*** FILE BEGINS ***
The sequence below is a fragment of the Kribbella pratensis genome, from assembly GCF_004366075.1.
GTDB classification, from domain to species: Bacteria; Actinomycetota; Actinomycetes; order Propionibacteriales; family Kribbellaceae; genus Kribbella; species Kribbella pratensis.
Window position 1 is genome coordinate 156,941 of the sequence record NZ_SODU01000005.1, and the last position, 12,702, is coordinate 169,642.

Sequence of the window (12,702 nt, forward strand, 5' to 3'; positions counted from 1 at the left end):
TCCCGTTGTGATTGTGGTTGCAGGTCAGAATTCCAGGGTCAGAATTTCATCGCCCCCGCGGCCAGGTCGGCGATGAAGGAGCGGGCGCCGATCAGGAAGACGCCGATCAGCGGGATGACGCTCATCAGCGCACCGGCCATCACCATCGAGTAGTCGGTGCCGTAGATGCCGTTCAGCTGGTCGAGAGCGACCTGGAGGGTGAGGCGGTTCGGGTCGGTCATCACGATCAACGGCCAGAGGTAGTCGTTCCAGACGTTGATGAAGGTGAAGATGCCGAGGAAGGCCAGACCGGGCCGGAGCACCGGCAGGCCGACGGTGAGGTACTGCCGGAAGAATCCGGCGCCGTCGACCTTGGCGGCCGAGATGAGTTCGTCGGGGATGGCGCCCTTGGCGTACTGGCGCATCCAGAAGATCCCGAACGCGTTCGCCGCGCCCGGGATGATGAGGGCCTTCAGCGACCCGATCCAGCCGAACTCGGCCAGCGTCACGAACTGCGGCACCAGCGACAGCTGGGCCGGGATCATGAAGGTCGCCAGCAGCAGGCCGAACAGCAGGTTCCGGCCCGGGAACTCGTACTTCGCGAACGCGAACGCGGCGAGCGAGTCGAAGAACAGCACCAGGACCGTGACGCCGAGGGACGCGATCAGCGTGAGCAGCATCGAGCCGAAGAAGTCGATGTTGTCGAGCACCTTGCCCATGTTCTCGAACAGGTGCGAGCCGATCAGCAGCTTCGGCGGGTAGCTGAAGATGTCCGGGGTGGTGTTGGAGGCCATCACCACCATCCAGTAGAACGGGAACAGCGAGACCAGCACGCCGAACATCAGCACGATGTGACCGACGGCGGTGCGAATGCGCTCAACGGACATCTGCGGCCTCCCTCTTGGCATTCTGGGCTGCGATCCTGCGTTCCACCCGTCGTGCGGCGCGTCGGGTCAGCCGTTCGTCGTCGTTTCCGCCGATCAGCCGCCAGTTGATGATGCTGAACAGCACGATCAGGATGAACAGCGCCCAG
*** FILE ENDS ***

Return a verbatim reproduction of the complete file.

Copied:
The sequence below is a fragment of the Kribbella pratensis genome, from assembly GCF_004366075.1.
GTDB classification, from domain to species: Bacteria; Actinomycetota; Actinomycetes; order Propionibacteriales; family Kribbellaceae; genus Kribbella; species Kribbella pratensis.
Window position 1 is genome coordinate 156,941 of the sequence record NZ_SODU01000005.1, and the last position, 12,702, is coordinate 169,642.

Sequence of the window (12,702 nt, forward strand, 5' to 3'; positions counted from 1 at the left end):
TCCCGTTGTGATTGTGGTTGCAGGTCAGAATTCCAGGGTCAGAATTTCATCGCCCCCGCGGCCAGGTCGGCGATGAAGGAGCGGGCGCCGATCAGGAAGACGCCGATCAGCGGGATGACGCTCATCAGCGCACCGGCCATCACCATCGAGTAGTCGGTGCCGTAGATGCCGTTCAGCTGGTCGAGAGCGACCTGGAGGGTGAGGCGGTTCGGGTCGGTCATCACGATCAACGGCCAGAGGTAGTCGTTCCAGACGTTGATGAAGGTGAAGATGCCGAGGAAGGCCAGACCGGGCCGGAGCACCGGCAGGCCGACGGTGAGGTACTGCCGGAAGAATCCGGCGCCGTCGACCTTGGCGGCCGAGATGAGTTCGTCGGGGATGGCGCCCTTGGCGTACTGGCGCATCCAGAAGATCCCGAACGCGTTCGCCGCGCCCGGGATGATGAGGGCCTTCAGCGACCCGATCCAGCCGAACTCGGCCAGCGTCACGAACTGCGGCACCAGCGACAGCTGGGCCGGGATCATGAAGGTCGCCAGCAGCAGGCCGAACAGCAGGTTCCGGCCCGGGAACTCGTACTTCGCGAACGCGAACGCGGCGAGCGAGTCGAAGAACAGCACCAGGACCGTGACGCCGAGGGACGCGATCAGCGTGAGCAGCATCGAGCCGAAGAAGTCGATGTTGTCGAGCACCTTGCCCATGTTCTCGAACAGGTGCGAGCCGATCAGCAGCTTCGGCGGGTAGCTGAAGATGTCCGGGGTGGTGTTGGAGGCCATCACCACCATCCAGTAGAACGGGAACAGCGAGACCAGCACGCCGAACATCAGCACGATGTGACCGACGGCGGTGCGAATGCGCTCAACGGACATCTGCGGCCTCCCTCTTGGCATTCTGGGCTGCGATCCTGCGTTCCACCCGTCGTGCGGCGCGTCGGGTCAGCCGTTCGTCGTCGTTTCCGCCGATCAGCCGCCAGTTGATGATGCTGAACAGCACGATCAGGATGAACAGCGCCCAG